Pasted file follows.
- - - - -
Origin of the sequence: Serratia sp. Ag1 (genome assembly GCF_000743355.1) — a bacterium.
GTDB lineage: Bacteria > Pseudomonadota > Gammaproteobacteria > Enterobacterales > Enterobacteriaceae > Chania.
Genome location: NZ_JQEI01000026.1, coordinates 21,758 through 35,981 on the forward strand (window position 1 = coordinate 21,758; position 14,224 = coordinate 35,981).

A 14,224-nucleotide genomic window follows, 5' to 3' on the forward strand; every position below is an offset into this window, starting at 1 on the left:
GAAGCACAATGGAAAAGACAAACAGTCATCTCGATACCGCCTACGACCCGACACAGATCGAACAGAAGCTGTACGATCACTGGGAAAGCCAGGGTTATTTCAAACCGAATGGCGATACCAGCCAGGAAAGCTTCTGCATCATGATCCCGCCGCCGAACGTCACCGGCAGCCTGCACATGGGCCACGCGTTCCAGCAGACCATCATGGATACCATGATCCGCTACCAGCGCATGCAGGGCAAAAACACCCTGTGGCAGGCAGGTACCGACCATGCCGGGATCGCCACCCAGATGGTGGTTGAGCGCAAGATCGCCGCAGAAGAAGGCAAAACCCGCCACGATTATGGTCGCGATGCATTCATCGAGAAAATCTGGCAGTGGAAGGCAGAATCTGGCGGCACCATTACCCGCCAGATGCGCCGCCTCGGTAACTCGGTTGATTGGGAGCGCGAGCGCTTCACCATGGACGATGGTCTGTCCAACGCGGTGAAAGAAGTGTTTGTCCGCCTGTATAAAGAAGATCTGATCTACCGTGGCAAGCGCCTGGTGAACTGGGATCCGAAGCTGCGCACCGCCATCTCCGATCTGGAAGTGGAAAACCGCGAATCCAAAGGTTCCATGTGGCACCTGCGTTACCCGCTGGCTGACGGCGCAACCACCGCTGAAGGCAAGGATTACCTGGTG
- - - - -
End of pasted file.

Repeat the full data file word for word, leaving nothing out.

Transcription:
Origin of the sequence: Serratia sp. Ag1 (genome assembly GCF_000743355.1) — a bacterium.
GTDB lineage: Bacteria > Pseudomonadota > Gammaproteobacteria > Enterobacterales > Enterobacteriaceae > Chania.
Genome location: NZ_JQEI01000026.1, coordinates 21,758 through 35,981 on the forward strand (window position 1 = coordinate 21,758; position 14,224 = coordinate 35,981).

A 14,224-nucleotide genomic window follows, 5' to 3' on the forward strand; every position below is an offset into this window, starting at 1 on the left:
GAAGCACAATGGAAAAGACAAACAGTCATCTCGATACCGCCTACGACCCGACACAGATCGAACAGAAGCTGTACGATCACTGGGAAAGCCAGGGTTATTTCAAACCGAATGGCGATACCAGCCAGGAAAGCTTCTGCATCATGATCCCGCCGCCGAACGTCACCGGCAGCCTGCACATGGGCCACGCGTTCCAGCAGACCATCATGGATACCATGATCCGCTACCAGCGCATGCAGGGCAAAAACACCCTGTGGCAGGCAGGTACCGACCATGCCGGGATCGCCACCCAGATGGTGGTTGAGCGCAAGATCGCCGCAGAAGAAGGCAAAACCCGCCACGATTATGGTCGCGATGCATTCATCGAGAAAATCTGGCAGTGGAAGGCAGAATCTGGCGGCACCATTACCCGCCAGATGCGCCGCCTCGGTAACTCGGTTGATTGGGAGCGCGAGCGCTTCACCATGGACGATGGTCTGTCCAACGCGGTGAAAGAAGTGTTTGTCCGCCTGTATAAAGAAGATCTGATCTACCGTGGCAAGCGCCTGGTGAACTGGGATCCGAAGCTGCGCACCGCCATCTCCGATCTGGAAGTGGAAAACCGCGAATCCAAAGGTTCCATGTGGCACCTGCGTTACCCGCTGGCTGACGGCGCAACCACCGCTGAAGGCAAGGATTACCTGGTG